The History Of Silver Jewellery
As beautiful as it is timeless, the use of sterling silver within jewellery dates back for centuries.
This precious metal may be one of the most accessible these days but, long before the days of mass jewellery production, sterling silver was once a commodity reserved for the jewellery collections of the wealthy and well-connected.
Durable, classic and brilliantly versatile, it’s easy to see why silver has never fallen out of fashion.
Here, we take a look at the rich history of silver – one of the world’s most popular and most attractive precious metals.
Early use of silver in jewellery
Silver is thought to have been discovered around 5000bc and it was almost immediately put to work.
Early uses for silver included the making of eating and drinking vessels, as well as the creation of many ancient sculptures and, of course, in the design of jewellery belonging to the ruling classes.
In Ancient Egypt, silver jewellery was reserved for kings, queens, pharaohs and select others. Similarly, silver was almost exclusively used in jewellery belonging to the wealthiest men and women in the Ancient Greek period, despite the metal being used to produce currency circulated throughout society at the time.
This is a standard that continued for centuries afterwards, throughout the Tudor, Stuart and Georgian eras – like other precious metals, it was only those at the very height of society and the ruling classes with access to silver until as recently as the beginning of the Victorian jewellery era.
However, the arrival of the industrial revolution would mark an important milestone in the history of silver jewellery…
Mass jewellery production begins
As the capabilities of factories grew and the Victorian middle-class population increased, there was both a much higher demand for jewellery and the technology to support its production en masse.
Whilst intricate bespoke jewellery designs were going nowhere – those at the very height of Victorian society certainly wouldn’t be caught wearing mass produced jewellery – hundreds of identical jewellery pieces could now be produced in a much shorter amount of time.
Given that jewellery had long been considered the perfect gift for your beloved, it’s no surprise that mass produced jewellery, which allowed those with a modest disposable income to purchase such pieces, soon became a booming industry – and at the heart of this industry was silver.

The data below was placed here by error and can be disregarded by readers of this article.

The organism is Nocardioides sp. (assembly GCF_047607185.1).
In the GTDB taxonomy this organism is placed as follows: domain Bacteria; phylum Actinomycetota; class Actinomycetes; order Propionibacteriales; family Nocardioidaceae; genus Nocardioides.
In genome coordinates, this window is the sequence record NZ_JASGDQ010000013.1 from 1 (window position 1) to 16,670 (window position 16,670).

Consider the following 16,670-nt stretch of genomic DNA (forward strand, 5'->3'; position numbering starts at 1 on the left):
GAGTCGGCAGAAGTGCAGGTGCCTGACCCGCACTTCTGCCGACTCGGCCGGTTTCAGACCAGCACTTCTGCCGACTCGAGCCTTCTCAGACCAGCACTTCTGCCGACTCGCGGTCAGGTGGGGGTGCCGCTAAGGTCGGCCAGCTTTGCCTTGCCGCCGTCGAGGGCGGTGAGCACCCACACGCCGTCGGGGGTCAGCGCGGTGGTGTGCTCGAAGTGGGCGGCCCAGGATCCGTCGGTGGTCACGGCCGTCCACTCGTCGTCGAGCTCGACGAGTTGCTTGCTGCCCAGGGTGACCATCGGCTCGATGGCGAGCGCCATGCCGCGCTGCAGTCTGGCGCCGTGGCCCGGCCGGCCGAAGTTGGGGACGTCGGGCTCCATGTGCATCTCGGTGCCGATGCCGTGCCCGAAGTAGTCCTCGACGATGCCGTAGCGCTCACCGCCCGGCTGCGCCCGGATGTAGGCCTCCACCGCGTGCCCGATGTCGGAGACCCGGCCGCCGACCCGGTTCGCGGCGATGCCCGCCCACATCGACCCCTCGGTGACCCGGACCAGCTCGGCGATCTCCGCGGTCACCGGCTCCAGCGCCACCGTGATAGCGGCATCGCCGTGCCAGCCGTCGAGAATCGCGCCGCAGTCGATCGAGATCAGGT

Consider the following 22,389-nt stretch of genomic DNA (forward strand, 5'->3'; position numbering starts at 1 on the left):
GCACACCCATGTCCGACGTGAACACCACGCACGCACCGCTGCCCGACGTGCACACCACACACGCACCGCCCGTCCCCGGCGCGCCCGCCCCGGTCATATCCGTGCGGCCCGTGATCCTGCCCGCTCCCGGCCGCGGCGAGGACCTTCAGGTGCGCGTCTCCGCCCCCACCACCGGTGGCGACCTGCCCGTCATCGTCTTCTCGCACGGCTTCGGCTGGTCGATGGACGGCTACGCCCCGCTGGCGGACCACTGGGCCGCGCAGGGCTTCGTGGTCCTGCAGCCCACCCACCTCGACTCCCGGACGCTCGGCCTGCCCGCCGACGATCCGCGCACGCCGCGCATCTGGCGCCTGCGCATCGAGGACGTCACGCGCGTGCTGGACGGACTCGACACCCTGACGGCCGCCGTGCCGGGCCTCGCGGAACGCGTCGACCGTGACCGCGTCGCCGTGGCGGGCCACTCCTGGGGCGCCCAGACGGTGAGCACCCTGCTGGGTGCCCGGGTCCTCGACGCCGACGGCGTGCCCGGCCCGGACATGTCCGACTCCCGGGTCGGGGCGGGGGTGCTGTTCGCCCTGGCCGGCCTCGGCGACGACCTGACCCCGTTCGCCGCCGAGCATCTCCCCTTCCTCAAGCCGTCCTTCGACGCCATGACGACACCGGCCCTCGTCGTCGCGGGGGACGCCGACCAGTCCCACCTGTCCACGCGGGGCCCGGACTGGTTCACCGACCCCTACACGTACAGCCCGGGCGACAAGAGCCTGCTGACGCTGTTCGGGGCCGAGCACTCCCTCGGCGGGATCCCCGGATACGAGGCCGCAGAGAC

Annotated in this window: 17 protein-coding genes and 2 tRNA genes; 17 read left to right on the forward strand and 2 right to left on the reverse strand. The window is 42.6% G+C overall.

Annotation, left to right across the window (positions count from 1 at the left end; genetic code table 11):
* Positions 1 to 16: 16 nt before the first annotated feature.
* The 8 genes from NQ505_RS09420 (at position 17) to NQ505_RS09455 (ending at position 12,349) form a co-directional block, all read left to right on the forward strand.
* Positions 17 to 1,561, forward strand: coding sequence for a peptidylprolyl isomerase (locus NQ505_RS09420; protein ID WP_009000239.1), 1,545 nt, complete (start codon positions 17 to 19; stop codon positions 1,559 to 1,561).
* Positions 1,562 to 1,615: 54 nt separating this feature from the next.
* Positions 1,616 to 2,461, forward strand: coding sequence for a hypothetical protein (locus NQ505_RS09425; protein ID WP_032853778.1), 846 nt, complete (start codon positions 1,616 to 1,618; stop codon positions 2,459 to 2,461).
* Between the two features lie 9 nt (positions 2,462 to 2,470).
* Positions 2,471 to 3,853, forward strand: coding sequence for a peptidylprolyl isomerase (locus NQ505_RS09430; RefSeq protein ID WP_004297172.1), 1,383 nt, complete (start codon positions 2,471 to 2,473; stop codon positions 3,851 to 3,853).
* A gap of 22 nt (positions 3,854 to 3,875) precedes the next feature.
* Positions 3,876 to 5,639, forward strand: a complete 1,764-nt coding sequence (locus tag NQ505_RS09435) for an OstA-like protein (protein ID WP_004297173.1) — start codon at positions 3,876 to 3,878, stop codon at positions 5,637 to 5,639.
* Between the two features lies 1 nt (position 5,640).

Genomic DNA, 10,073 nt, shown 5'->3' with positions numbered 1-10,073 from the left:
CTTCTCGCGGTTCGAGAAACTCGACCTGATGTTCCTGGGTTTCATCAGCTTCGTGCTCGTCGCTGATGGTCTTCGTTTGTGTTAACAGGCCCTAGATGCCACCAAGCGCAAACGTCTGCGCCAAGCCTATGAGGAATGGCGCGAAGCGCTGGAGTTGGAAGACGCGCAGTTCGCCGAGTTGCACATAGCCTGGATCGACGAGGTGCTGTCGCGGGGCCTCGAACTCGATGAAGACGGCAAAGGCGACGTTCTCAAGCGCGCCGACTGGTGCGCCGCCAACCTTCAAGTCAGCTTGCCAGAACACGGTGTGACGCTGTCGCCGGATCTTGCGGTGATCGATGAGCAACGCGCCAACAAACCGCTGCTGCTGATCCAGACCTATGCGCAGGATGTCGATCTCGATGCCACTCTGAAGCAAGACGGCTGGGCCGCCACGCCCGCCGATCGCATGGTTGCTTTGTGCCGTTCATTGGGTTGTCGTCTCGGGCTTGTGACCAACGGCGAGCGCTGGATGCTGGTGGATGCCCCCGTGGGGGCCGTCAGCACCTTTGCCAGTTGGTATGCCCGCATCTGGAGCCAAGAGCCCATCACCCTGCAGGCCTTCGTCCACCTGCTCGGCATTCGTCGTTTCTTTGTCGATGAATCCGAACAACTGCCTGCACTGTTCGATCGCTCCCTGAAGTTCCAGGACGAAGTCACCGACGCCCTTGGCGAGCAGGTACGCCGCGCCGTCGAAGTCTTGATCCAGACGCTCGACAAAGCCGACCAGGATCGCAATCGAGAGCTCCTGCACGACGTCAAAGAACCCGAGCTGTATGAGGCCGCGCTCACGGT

By this time, sterling silver was the material used as standard in silver jewellery, too. Alloyed with copper, this metal consisted of around 92.5% pure silver, as opposed to the 99% found in fine pure silver, which was much more expensive and far more delicate.
Changing trends in silver jewellery
Whilst silver jewellery itself will likely never go out of fashion, the popular designs incorporating this precious metal have certainly varied over the years.
At the height of the Victorian era, when silver was still a luxury of the upper class, there was no such thing as ‘less is more’!
During this period, it was highly unlikely you’d encounter a piece of silver jewellery that didn’t incorporate precious gemstones or, more commonly, pearls.
Earrings and necklaces were rarely understated, with their shapes and ornate designs often reminiscent of chandeliers, much like this stunning pair of antique earrings (circa. 1880) featuring a combined total of 26 incredible diamond settings.
As the 20th century arrived, Art Deco jewellery brought with it extravagant new trends, as jewellery became even more lavish and twice as bold. During this period, silver fell briefly out of favour, with its popularity outweighed by gold and platinum – take this mesmerising platinum European cut ring, circa. 1920, for example. 1930s jewellery – and 1940s jewellery, for that matter – continued these traditions.
However, it didn’t take long for this classic precious metal to regain its popularity in jewellery both mass produced and bespoke, as mid century jewellery saw a new wave of beautiful silver jewellery trends favouring bright colours and intricate designs. Stunning examples from within the Gatsby antique jewellery collection include this enchanting sapphire and diamond cocktail ring, circa. 1965.
Silver jewellery in the 21st century
As the 21st century arrived, silver remained at the very forefront of the mass-produced jewellery industry and is still the metal most widely utilised by such companies today.
However, there’s no denying that vintage bespoke pieces come with a charm, history and mark of the highest quality that modern, mass-produced pieces are often missing.
Here at Gatsby Jewellery, we pride ourselves on collecting these beautiful pieces so that they may one day find their way into the jewellery collections of another owner for years to come. Perhaps your next precious piece is right here on our site…